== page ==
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How to Make a Daily Practice of Meditation Work for You?
It's a field of infinite possibilities – infinite possibilities, pure potentiality.
Everything is connected to everything else.
It's a space of infinite creativity, infinite imagination.
It is a place where there is something called the observer effect, or the power of intention, which means intention is very powerful when brought to this space and it orchestrates its own fulfillment – what people call the law of attraction – so those are wonderful qualities of your own spirit.
In meditation, we get into this space so we find infinite possibilities, infinite correlation, infinite creativity, infinite imagination, and infinite power of intention. That's what meditation is really about.
Morning and evening coincide with our body's quieter rhythms. Our body knows how to be still; we just have to give it opportunity. Studies show that routines begun in the morning last the longest, but any time you look forward to meditating is the right time.
Being comfortable is most important. It is preferable to sit up straight on the floor or on a chair to help cultivate alertness, but if you are ill or need to lie down, that is fine. The mind has been conditioned to sleep when the body is lying down so you may feel sleepier. Your hands can relax on your lap, palms up or any way that you feel most open.
Thoughts will inevitably drift in and dance around your mind, but that's normal. Don't try to do anything with them – let them be. If you find yourself thinking about what's passing through your mind, just return to focusing your awareness on the mantra (Christian mysticism that practice contemplation also call it "Sacred Word") or your breath – you will soon slip into the space between thoughts.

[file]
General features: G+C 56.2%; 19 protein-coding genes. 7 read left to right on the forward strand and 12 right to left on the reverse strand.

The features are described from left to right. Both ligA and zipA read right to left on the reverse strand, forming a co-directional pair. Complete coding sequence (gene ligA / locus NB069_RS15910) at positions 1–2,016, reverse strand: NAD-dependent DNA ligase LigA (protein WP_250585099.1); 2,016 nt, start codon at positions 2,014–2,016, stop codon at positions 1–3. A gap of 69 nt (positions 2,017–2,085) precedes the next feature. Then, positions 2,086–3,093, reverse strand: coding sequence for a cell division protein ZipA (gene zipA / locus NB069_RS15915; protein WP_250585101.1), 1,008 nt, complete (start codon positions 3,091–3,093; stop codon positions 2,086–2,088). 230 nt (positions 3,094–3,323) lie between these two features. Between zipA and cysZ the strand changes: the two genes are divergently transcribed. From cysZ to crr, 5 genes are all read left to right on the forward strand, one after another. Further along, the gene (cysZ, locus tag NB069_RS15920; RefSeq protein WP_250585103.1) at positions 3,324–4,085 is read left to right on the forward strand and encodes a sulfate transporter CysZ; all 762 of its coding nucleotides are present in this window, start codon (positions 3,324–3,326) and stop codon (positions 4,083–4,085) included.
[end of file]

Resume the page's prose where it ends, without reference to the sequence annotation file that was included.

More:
When we pay attention to our breath, we are in the present moment. In an unforced, natural rhythm, allow your breath to flow in and out, easily and effortlessly.
The effects of meditation are cumulative, and setting aside as little as 15 minutes a day to retreat and rejuvenate is beneficial. Many schools of meditation prescribe 30 minutes of meditation twice a day, and as your meditation practice evolves, you can extend your time. It's better to spend just a few minutes meditating every day rather than meditating for an hour a week.
If you are interested in learning more about meditation, I have included Dr. Chopra's tips for meditation, click here.